Vaccine Therapy in Treating Patients Who Are Undergoing Surgery for Ductal Carcinoma In Situ of the Breast
Recruitment status was Active, not recruiting
RATIONALE: Vaccines made from peptides and a person's white blood cells may help the body build an effective immune response to kill tumor cells. Injecting the vaccine directly into a lymph node may cause a stronger immune response and kill more tumor cells. Giving vaccine therapy before surgery may be effective treatment for ductal carcinoma in situ of the breast.
PURPOSE: This phase I trial is studying the side effects and best way to give vaccine therapy in treating patients who are undergoing surgery for ductal carcinoma in situ of the breast.
Biological: therapeutic autologous dendritic cells
Procedure: conventional surgery
Procedure: neoadjuvant therapy
|Study Design:||Primary Purpose: Treatment|
|Official Title:||A HER-2/Neu Pulsed DC1 Vaccine for Patients With DCIS|
|Study Start Date:||January 2005|
|Estimated Primary Completion Date:||July 2008 (Final data collection date for primary outcome measure)|
- Determine the feasibility and safety of neoadjuvant ultrasound-guided intranodal vaccine therapy comprising autologous dendritic cells pulsed with recombinant HER2/neu peptides in patients with ductal carcinoma in situ of the breast.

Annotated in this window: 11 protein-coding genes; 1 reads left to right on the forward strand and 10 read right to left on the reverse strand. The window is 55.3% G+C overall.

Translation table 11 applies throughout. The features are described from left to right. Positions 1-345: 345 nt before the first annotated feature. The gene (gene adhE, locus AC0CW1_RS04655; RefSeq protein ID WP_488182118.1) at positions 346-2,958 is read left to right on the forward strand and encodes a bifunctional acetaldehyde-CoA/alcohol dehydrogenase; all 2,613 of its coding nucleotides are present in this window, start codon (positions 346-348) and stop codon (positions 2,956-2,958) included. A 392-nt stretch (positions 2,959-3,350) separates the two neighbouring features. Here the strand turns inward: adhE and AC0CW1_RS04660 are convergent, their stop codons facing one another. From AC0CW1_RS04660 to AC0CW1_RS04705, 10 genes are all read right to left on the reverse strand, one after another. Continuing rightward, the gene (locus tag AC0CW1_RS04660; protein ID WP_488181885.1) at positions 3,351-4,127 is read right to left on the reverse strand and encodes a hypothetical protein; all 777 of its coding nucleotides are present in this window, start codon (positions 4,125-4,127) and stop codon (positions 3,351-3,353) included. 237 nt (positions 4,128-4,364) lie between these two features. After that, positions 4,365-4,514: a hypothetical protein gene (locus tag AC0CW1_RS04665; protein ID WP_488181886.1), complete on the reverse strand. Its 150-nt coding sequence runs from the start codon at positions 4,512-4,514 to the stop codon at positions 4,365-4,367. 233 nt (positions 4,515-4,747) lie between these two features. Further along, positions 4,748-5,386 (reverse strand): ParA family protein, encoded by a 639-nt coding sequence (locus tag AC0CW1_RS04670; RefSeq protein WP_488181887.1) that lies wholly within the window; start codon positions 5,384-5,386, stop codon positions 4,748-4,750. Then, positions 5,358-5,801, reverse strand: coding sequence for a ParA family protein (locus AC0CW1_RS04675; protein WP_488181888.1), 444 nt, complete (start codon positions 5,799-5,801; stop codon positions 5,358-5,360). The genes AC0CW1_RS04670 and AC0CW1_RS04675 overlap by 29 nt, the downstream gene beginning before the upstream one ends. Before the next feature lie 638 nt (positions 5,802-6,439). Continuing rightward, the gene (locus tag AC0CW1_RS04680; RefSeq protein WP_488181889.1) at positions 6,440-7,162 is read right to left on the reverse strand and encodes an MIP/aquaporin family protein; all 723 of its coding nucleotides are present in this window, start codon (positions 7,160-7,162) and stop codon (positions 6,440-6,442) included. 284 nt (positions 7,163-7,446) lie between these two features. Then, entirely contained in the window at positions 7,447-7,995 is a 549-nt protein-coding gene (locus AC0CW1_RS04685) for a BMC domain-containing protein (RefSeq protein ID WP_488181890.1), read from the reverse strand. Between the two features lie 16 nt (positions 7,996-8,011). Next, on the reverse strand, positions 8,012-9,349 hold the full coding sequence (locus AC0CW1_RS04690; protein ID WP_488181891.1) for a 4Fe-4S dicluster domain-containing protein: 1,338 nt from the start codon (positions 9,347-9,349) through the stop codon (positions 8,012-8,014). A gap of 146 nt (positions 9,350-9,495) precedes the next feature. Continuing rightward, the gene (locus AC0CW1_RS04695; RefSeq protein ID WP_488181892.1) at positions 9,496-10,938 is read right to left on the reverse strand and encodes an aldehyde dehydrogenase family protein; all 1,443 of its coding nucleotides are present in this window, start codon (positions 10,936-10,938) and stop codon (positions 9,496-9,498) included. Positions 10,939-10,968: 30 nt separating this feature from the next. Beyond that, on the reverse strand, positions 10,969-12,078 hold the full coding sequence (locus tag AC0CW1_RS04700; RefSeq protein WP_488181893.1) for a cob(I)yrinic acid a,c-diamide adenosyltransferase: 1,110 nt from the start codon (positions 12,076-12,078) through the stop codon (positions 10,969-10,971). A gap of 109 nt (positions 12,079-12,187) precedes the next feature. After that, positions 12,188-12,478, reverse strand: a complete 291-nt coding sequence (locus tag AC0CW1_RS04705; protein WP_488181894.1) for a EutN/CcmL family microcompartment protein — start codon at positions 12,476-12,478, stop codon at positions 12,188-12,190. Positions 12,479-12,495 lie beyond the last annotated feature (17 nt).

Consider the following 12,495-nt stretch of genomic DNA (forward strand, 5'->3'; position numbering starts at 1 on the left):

- Determine the sensitization of CD4+ and CD8+ T cells to HER2/neu in patients treated with this vaccine.
- Determine clinical response in patients treated with this vaccine.
- Correlate post-vaccine sensitization of CD4+ and CD8+ T cells to HER2/neu with clinical response in patients treated with this vaccine.
OUTLINE: This is a pilot study.
Patients undergo leukapheresis over 2-3 hours to obtain lymphocytes and monocytes. Monocytes are cultured with sargramostim (GM-CSF), interleukin-4, interferon gamma, and lipopolysaccharides for the production of dendritic cells (DC). DC are then pulsed with recombinant HER2/neu peptides to produce the dendritic cell vaccine. Approximately 2 days after leukapheresis, patients receive the vaccine intranodally (into 2 different lymph nodes) by ultrasound guidance once a week for 4 weeks in the absence of unacceptable toxicity. Patients then undergo a second leukapheresis to obtain T lymphocytes for immunologic analysis. Within 2-3 weeks after completion of vaccine therapy, patients undergo lumpectomy or mastectomy AND sentinel lymph node biopsy.
After completion of study treatment, patients are followed every 6 months for 5 years and then annually thereafter.
PROJECTED ACCRUAL: A total of 30 patients will be accrued for this study within 3 years.
|United States, Pennsylvania|
|Abramson Cancer Center of the University of Pennsylvania|
|Philadelphia, Pennsylvania, United States, 19104-4283|
|Principal Investigator:||Brian J. Czerniecki, MD, PhD||Abramson Cancer Center of the University of Pennsylvania|